How can we prevent congestion and gridlock?

Yarra’s streets can be better for drivers if there is less congestion. As our resident and commuter population booms, and gridlock looms, congestion can only be reduced by enabling some people to ‘have a go’ at walking, cycling or using public transport, thus freeing up space on the roads for those who need to drive. Because other modes take up less space, the counter-intuitive law of transport design states that if streets are becoming congested, the best outcome for drivers is obtained by giving some street space away to other modes.

Congestion on a shopping street. Image credit: Swan Street Traders

Gridlock is coming

Our population is increasing and congestion is getting worse. Yarra’s residential population is expected to increase by 60% by 2040, and business is also growing, bringing more workers and commuters. Our streets can’t fit 60% more cars – it’s a simple problem of geometry. Even worse, traffic congestion is non-linear, meaning that every 10% increase in the number of cars leads to more than 10% increase in travel time. We can already see severe congestion on some streets. At our existing rate of growth, we’ll have gridlock on many streets in Yarra before 2030. It takes a long time to plan, consult, design, finance and build new transport infrastructure, so we need to start now.

Image credit: Infrastructure Victoria


The solution is to offer alternatives – footpathbicycle and public transport networks – so that people who are willing to ‘have a go’ with other modes are able to, thus freeing up space for those who need to drive. In other words, investing in walking, cycling and public transport will help make Yarra better for drivers.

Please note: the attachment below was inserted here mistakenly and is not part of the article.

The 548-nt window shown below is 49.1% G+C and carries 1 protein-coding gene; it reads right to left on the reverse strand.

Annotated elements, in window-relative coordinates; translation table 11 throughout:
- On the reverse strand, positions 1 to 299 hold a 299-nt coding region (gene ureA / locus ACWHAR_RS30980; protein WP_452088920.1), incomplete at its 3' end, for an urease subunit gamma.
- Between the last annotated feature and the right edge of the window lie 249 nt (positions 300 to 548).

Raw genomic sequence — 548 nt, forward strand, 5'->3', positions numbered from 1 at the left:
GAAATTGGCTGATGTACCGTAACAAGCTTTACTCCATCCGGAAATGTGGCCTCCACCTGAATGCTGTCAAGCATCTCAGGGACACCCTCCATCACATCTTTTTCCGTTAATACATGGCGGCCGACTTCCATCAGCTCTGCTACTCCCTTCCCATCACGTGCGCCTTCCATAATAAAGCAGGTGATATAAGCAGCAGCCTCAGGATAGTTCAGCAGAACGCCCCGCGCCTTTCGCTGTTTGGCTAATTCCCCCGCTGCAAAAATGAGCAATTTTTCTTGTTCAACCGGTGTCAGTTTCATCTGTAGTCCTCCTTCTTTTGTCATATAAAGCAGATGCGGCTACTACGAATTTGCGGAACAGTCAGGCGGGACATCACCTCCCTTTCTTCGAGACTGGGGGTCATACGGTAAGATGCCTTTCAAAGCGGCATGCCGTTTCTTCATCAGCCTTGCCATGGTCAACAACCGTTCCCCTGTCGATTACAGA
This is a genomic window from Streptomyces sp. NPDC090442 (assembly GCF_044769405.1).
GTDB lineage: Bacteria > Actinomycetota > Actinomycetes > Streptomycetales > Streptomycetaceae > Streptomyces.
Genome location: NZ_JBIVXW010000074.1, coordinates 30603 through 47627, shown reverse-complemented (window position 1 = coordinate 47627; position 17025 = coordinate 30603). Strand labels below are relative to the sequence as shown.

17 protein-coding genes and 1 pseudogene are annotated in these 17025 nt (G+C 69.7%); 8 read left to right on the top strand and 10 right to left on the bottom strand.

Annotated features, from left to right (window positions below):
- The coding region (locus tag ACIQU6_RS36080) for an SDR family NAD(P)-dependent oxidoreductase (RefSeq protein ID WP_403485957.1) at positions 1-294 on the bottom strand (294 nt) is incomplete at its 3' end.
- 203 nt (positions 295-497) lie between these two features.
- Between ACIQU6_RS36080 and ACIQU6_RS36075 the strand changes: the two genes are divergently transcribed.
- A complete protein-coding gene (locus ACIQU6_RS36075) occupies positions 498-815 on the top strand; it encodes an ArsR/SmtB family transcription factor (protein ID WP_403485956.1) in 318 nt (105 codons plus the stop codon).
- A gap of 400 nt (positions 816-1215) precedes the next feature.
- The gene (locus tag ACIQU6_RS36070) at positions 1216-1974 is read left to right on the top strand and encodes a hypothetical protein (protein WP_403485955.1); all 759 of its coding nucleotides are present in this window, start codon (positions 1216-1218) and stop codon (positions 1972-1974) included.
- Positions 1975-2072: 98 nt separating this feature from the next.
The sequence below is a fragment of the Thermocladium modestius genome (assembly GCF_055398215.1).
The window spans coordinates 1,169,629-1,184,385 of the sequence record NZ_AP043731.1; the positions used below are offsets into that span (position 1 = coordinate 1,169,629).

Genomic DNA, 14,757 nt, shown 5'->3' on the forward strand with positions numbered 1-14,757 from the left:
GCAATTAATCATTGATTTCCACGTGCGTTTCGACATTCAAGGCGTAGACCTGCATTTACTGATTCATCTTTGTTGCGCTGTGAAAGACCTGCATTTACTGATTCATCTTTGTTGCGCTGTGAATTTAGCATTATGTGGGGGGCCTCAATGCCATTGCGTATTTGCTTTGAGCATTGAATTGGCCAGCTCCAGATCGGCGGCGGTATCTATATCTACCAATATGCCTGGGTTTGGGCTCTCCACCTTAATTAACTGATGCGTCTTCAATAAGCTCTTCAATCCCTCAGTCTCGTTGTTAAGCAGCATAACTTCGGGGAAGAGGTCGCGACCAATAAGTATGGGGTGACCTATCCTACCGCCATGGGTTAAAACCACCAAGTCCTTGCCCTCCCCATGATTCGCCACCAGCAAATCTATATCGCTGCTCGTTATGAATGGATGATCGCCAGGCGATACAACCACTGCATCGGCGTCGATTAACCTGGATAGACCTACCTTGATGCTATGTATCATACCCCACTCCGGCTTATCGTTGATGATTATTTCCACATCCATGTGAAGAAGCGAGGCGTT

How other modes can help

Different transport modes require different amounts of space:

Source: City of Melbourne Transport Discussion Paper

If other modes have reasonable space, they can carry more people than a vehicle lane, especially during peak hour:

Source: VicRoads

Clearly, walking, cycling and public transport don’t suit everyone. However, if done well, enough people will choose them so that it will make a difference for those who prefer to drive. Many people are willing to walk 1 km, cycle 5 km or catch a local bus to the train station. The key is to integrate these modes and make them safe & convenient, as described in the Melbourne Rail Plan 2050.

Support from Infrastructure Victoria

People won’t change modes unless the new option is safe, convenient (i.e. fast) and enjoyable. This requires some reallocation of street space, e.g. away from parking and toward protected bicycle lanes or protected public transport stops. In turn, this requires targeted investment, as recommended by Infrastructure Victoria. Note that on-street car parking can still be retained near shopping streets, if it’s relocated to the first 5-10 bays on each side street.

Source: Infrastructure Victoria, Five-Year Focus, Immediate actions to tackle congestion, April 2018

Support from the RACV

Victoria’s motoring organisation, the RACV, supports wider footpaths and separated bicycle lanes for Sydney Road in Brunswick, because they realise that congestion will be reduced. The same logic applies to reducing congestion on any shopping street in Yarra.


Yarra’s streets can only remain usable for drivers if some space is reallocated to more space-efficient modes such as walking, cycling and public transport, supported by car sharing.